This lesson requires a few facts about scratch-off games.
- All games are printed with a predefined number of tickets = TOTAL NUMBER OF TICKETS PRINTED.
- All scratch-off games have a defined number of winning tickets in the printing
- All winning tickets are RANDOMLY put into each printing.
- RANDOM is RANDOM
- Even though two games may be printed at the same time with the same odds, the prizes are never put into the printing exactly the same way. In other words, no one knows if the winning tickets are spaced out evenly throughout the printing OR if they are grouped together at the beginning of the printing or the end of the printing.
Our SECRETS go into some detail about how these facts can get manipulated by each lottery, but for this example, we’ll work with just these 4 facts.
Let’s compare two games where everything is planned to be the same. However, no one can plan on the RANDOM printing of prizes. For these two games, the only difference is where the top prizes are in the printing. Both games have 10 top prizes randomly printed into a printing of 1000 tickets. The odds of winning any one of these top prizes on Jan 1 are 1 in 100 because, 10/100 = 1:10.
By tracking the prizes remaining and the tickets remaining, we can see how the odds change.
Both games go on sale on Jan 1. There are NO tickets sold when the game first goes on sale, so the comparison of the games looks like this:
Both games have exactly the same odds.
Over time, the tickets start to sell at different rates. On Feb 1, game 1 has sold 200 tickets, so there are 800 tickets remaining. Game 2 has sold only 100 tickets, so there are 900 tickets remaining. However, both games had 2 prizes claimed! This changes the odds:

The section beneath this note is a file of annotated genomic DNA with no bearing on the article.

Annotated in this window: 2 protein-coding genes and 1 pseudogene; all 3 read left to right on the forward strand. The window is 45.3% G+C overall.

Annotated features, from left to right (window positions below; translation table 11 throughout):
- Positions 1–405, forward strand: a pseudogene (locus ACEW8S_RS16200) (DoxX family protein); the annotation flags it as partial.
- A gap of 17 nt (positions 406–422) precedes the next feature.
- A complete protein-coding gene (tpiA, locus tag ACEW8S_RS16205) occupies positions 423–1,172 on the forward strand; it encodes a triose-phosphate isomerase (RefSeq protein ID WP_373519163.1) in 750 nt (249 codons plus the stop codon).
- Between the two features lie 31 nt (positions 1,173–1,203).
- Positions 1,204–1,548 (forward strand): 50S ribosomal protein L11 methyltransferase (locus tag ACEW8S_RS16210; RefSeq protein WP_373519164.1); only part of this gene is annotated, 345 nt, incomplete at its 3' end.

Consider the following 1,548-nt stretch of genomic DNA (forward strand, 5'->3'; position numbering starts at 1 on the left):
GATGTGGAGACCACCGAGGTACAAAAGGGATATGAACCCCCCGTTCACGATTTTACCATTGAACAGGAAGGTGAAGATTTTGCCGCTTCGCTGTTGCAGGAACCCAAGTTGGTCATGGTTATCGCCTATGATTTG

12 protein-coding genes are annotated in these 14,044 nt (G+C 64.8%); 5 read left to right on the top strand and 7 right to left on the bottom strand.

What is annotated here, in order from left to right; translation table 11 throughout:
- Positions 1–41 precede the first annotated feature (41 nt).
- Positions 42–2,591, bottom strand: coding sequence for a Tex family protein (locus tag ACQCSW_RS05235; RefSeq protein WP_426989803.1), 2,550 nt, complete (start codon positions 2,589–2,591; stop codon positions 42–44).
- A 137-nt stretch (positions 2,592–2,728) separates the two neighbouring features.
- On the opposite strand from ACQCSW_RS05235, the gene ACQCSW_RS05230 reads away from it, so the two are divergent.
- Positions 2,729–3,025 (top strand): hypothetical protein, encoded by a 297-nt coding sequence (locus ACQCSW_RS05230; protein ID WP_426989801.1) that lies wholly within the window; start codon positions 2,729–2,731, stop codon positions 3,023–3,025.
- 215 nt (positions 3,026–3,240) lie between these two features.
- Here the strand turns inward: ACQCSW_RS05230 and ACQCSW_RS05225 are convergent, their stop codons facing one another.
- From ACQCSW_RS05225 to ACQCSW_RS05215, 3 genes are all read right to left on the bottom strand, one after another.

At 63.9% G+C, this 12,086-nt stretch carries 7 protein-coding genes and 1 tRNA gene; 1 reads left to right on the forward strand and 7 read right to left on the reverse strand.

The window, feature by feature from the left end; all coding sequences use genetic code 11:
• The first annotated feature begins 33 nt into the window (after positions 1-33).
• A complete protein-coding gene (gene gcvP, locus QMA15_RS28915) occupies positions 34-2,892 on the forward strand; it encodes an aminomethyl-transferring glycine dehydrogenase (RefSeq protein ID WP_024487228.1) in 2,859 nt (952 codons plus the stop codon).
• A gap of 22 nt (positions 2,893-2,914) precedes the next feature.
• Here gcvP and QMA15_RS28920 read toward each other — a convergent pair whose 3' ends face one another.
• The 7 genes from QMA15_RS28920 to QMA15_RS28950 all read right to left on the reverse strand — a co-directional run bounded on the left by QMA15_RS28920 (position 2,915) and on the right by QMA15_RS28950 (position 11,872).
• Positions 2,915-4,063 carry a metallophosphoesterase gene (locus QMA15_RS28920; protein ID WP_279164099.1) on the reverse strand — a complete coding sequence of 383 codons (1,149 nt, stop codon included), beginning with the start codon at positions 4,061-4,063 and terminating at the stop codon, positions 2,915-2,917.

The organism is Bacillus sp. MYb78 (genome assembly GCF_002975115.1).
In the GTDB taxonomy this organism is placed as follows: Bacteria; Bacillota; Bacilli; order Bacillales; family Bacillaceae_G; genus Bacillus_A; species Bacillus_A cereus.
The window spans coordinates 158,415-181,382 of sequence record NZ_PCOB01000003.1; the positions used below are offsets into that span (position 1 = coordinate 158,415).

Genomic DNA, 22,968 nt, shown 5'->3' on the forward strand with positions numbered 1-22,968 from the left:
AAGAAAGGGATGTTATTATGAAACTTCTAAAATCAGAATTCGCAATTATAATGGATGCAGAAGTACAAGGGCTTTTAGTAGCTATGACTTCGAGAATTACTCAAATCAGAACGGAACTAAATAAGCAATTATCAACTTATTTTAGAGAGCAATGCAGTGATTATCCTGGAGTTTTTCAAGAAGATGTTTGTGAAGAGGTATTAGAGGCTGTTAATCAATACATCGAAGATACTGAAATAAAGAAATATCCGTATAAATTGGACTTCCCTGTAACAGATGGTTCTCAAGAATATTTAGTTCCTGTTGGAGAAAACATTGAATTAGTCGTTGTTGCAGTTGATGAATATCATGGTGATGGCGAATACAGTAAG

Game 1 has slightly better odds because there are fewer tickets remaining.
A month later, on March 1, game 1 has sold a total of 600 tickets, so there are 400 tickets remaining. Game 2 has sold only 200 tickets, so there are 800 tickets remaining. Both games have 4 prizes claimed. This changes the odds even more for each game:
Game 1 has considerably better odds because there are fewer tickets remaining but the same number of top prizes.
Finally, on April 1, game 1’s ticket sales have slowed down. It has only sold 100 tickets in the last month. It’s total tickets sold = 700, so there are 300 tickets remaining. Game 2 has only sold 300 tickets, so there are 700 tickets remaining. Both games have 4 top prizes remaining.
Game 1 still has considerably better odds because there are fewer tickets remaining but the same number of top prizes.
So, if you’re only looking at the top prizes remaining, you’re not Scratching Smarter. You’re playing with only one piece of data.
Most lottery websites publish a simple list of top prizes remaining on one page. They hide all of the details on the other lottery pages. We gather all of that difficult to gather data to give you the REAL story. The story of where games REALLY are based on the top prizes remaining compared to the total tickets remaining.
FACT: It’s not easy to compare all games.
We can’t make all games the same as we did in our example above.
That’s why we borrowed the card counting method from Black Jack. In Black Jack, when you’re counting cards, it doesn’t matter how many decks of cards the dealer is using OR the cost to play at a table.
The card count evens everything out and gives the advantage to the player!!
Our SmartFactor calculation is the same as the Card Count in a blackjack game.
We track every game over time, from the time it’s first put up for sale to the ‘last day to claim’ a prize. We give you the SmartFactor rating and RANK EVERY GAME, so you don’t have to.
With ScratchSmarter’s Best Game to Play Report, the advantage is yours, every week!